Tuesday, September 24, 2013

Camouflage- in Nature.

"The octopus, seeks its prey by so changing its colour as to render it like the colour of the stones adjacent to it; it does so also when alarmed."
-Aristotle.

Grasshoppers use camouflage to hide: here a brown grasshopper hides on a rock
 
A brown grasshopper hides on a rock
Camouflage is the art of not being seen, practised by predators, prey and plants. Colour might help an organism blend in with their environment - even when the organism itself cannot see in colour. Body shapes can make them appear to be some other object common in the same surroundings. Patterns might sometimes make an animal more noticeable, but they can also help disguise outline. The tiger's stripes and the giraffe's patches make them almost impossible to detect in dappled light. (www.bbc.co.uk)
 
Camouflage has been a topic of interest and research in zoology for well over a century. According to Charles Darwin's 1859 theory of natural selection, features such as camouflage evolved by providing individual animals with a reproductive advantage, enabling them to leave more offspring, on average, than other members of the same species. In his Origin of Species, Darwin wrote: When we see leaf-eating insects green, and bark-feeders mottled-grey; the alpine ptarmigan white in winter, the red-grouse the colour of heather, and the black-grouse that of peaty earth, we must believe that these tints are of service to these birds and insects in preserving them from danger. Grouse, if not destroyed at some period of their lives, would increase in countless numbers; they are known to suffer largely from birds of prey; and hawks are guided by eyesight to their prey, so much so, that on parts of the Continent persons are warned not to keep white pigeons, as being the most liable to destruction. Hence I can see no reason to doubt that natural selection might be most effective in giving the proper colour to each kind of grouse, and in keeping that colour, when once acquired, true and constant (Darwin).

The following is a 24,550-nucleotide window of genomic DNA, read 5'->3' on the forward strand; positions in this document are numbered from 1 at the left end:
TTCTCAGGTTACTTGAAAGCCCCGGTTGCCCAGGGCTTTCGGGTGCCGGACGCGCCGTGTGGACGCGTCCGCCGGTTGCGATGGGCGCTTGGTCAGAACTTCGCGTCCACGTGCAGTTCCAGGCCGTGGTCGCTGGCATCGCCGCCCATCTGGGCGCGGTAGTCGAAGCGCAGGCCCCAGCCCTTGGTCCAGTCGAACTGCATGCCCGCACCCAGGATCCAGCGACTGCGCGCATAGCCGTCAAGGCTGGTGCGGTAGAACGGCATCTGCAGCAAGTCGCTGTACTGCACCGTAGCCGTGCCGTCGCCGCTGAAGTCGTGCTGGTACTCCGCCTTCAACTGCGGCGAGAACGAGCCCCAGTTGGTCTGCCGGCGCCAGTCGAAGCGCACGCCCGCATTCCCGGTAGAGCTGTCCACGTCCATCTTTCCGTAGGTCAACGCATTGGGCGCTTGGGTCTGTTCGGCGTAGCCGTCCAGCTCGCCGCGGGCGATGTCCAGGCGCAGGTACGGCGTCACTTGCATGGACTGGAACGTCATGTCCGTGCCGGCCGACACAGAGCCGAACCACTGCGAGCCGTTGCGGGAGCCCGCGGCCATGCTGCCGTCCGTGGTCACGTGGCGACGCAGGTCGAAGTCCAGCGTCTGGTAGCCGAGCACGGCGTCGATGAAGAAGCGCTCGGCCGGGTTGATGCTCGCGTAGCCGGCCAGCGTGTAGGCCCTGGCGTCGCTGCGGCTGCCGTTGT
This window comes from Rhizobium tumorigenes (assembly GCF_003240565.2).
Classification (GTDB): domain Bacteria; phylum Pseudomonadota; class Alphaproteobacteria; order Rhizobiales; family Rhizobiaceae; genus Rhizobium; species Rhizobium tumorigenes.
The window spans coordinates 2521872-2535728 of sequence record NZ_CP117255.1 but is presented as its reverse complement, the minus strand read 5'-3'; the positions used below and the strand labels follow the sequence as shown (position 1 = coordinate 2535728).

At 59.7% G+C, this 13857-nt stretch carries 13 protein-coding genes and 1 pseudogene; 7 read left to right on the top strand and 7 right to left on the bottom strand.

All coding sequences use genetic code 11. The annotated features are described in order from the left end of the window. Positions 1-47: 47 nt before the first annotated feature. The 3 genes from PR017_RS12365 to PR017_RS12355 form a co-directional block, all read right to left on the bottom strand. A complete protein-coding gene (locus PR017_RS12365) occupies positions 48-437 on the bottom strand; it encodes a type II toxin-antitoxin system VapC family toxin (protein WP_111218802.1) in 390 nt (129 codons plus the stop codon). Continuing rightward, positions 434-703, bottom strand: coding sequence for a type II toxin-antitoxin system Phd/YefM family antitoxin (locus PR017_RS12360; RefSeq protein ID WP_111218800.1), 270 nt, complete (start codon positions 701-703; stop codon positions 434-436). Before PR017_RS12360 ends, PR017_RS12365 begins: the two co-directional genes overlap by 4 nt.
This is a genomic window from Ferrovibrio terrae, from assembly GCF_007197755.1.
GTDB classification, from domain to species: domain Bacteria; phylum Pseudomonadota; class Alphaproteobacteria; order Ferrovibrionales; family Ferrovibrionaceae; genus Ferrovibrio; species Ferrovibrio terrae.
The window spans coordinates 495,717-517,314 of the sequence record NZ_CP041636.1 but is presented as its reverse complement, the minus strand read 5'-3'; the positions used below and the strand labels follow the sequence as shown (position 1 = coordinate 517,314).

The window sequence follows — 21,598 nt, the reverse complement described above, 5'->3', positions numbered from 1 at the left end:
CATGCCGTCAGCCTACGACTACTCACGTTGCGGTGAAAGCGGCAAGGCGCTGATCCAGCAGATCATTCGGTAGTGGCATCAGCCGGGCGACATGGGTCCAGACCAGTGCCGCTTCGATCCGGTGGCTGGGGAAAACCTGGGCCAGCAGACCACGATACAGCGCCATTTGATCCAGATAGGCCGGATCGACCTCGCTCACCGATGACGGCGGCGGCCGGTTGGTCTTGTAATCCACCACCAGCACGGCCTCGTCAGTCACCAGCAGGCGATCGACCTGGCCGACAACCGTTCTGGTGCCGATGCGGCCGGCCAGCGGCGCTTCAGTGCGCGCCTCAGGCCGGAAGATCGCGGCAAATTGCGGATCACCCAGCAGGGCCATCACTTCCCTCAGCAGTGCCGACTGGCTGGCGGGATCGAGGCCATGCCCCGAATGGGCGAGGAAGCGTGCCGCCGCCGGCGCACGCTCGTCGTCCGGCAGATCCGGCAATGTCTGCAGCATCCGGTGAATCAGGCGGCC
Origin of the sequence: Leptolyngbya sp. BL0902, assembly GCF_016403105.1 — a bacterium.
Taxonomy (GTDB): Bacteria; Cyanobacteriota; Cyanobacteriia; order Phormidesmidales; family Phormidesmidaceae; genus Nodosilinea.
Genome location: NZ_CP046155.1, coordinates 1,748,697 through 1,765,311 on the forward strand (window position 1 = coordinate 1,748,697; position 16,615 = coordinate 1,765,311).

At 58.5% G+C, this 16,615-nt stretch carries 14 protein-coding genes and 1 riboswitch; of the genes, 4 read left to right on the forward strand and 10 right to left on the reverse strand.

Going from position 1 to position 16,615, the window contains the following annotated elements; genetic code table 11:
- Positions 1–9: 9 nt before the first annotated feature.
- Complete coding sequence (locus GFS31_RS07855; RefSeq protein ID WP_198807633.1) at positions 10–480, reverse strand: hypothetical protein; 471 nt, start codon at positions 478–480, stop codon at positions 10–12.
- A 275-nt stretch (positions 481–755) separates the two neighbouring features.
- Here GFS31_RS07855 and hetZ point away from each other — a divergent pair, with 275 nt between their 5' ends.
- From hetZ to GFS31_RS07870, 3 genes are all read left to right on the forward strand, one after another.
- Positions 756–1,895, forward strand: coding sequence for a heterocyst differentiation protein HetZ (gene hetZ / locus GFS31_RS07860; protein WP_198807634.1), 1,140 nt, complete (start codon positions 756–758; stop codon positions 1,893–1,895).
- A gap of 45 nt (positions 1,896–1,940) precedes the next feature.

The English zoologist Edward Bagnall Poulton studied animal coloration, especially camouflage. In his 1890 book The Colours of Animals, he classified different types such as "special protective resemblance" (where an animal looks like another object), or "general aggressive resemblance" (where a predator blends in with the background, enabling it to approach prey). His experiments showed that swallowtailed moth pupae were camouflaged to match the backgrounds on which they were reared as larvae. Poulton's "general protective resemblance" was at that time considered to be the main method of camouflage, as when Frank Evers Beddard wrote in 1892 that "tree-frequenting animals are often green in colour. Among vertebrates numerous species of parrots, iguanas, tree-frogs, and the green tree-snake are examples". Beddard did however briefly mention other methods, including the "alluring coloration" of the flower mantis and the possibility of a different mechanism in the orange tip butterfly. He wrote that "the scattered green spots upon the under surface of the wings might have been intended for a rough sketch of the small flowerets of the plant [an umbellifer], so close is their mutual resemblance." He also explained the coloration of sea fish such as the mackerel: "Among pelagic fish it is common to find the upper surface dark-coloured and the lower surface white, so that the animal is inconspicuous when seen either from above or below."